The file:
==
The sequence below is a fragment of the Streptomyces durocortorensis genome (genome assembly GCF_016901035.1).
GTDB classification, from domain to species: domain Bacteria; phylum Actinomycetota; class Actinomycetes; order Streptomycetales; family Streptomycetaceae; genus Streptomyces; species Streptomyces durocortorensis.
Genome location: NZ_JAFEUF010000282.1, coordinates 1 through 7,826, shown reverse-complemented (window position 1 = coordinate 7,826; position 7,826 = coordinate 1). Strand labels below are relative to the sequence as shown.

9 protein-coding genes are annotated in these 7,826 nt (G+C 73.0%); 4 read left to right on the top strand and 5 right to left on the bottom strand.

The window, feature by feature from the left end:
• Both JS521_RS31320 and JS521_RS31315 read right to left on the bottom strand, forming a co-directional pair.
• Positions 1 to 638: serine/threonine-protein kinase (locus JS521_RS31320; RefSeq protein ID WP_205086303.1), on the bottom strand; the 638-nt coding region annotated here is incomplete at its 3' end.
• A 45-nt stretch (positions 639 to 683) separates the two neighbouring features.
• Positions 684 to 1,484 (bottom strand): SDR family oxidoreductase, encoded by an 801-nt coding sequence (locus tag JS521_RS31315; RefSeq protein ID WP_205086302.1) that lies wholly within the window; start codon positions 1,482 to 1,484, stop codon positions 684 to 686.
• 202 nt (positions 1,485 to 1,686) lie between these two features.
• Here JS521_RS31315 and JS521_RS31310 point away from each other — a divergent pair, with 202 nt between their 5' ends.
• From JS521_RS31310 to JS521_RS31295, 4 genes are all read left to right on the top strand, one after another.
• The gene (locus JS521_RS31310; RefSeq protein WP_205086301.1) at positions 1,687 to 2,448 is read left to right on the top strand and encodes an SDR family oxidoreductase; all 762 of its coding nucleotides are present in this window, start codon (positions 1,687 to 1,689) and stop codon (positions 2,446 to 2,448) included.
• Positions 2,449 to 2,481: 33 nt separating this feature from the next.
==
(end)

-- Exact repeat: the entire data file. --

The sequence below is a fragment of the Streptomyces durocortorensis genome (genome assembly GCF_016901035.1).
GTDB classification, from domain to species: domain Bacteria; phylum Actinomycetota; class Actinomycetes; order Streptomycetales; family Streptomycetaceae; genus Streptomyces; species Streptomyces durocortorensis.
Genome location: NZ_JAFEUF010000282.1, coordinates 1 through 7,826, shown reverse-complemented (window position 1 = coordinate 7,826; position 7,826 = coordinate 1). Strand labels below are relative to the sequence as shown.

9 protein-coding genes are annotated in these 7,826 nt (G+C 73.0%); 4 read left to right on the top strand and 5 right to left on the bottom strand.

The window, feature by feature from the left end:
• Both JS521_RS31320 and JS521_RS31315 read right to left on the bottom strand, forming a co-directional pair.
• Positions 1 to 638: serine/threonine-protein kinase (locus JS521_RS31320; RefSeq protein ID WP_205086303.1), on the bottom strand; the 638-nt coding region annotated here is incomplete at its 3' end.
• A 45-nt stretch (positions 639 to 683) separates the two neighbouring features.
• Positions 684 to 1,484 (bottom strand): SDR family oxidoreductase, encoded by an 801-nt coding sequence (locus tag JS521_RS31315; RefSeq protein ID WP_205086302.1) that lies wholly within the window; start codon positions 1,482 to 1,484, stop codon positions 684 to 686.
• 202 nt (positions 1,485 to 1,686) lie between these two features.
• Here JS521_RS31315 and JS521_RS31310 point away from each other — a divergent pair, with 202 nt between their 5' ends.
• From JS521_RS31310 to JS521_RS31295, 4 genes are all read left to right on the top strand, one after another.
• The gene (locus JS521_RS31310; RefSeq protein WP_205086301.1) at positions 1,687 to 2,448 is read left to right on the top strand and encodes an SDR family oxidoreductase; all 762 of its coding nucleotides are present in this window, start codon (positions 1,687 to 1,689) and stop codon (positions 2,446 to 2,448) included.
• Positions 2,449 to 2,481: 33 nt separating this feature from the next.